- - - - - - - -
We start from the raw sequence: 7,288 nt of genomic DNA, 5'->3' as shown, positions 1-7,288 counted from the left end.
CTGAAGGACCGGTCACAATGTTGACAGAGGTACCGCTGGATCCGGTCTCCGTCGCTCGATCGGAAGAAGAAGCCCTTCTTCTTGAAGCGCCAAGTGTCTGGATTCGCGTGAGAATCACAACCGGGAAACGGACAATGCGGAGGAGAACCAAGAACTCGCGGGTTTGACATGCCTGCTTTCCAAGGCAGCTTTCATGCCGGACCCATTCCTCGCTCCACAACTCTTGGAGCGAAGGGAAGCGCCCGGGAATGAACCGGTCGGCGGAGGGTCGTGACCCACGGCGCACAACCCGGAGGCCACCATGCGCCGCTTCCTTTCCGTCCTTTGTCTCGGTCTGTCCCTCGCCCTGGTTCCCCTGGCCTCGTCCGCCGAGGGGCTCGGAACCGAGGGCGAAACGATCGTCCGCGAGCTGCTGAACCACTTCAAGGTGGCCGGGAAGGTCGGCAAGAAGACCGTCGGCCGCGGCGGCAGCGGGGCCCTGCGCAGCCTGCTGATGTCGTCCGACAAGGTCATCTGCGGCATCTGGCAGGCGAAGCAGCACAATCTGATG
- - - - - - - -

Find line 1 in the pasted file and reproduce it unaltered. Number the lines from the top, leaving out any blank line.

We start from the raw sequence: 7,288 nt of genomic DNA, 5'->3' as shown, positions 1-7,288 counted from the left end.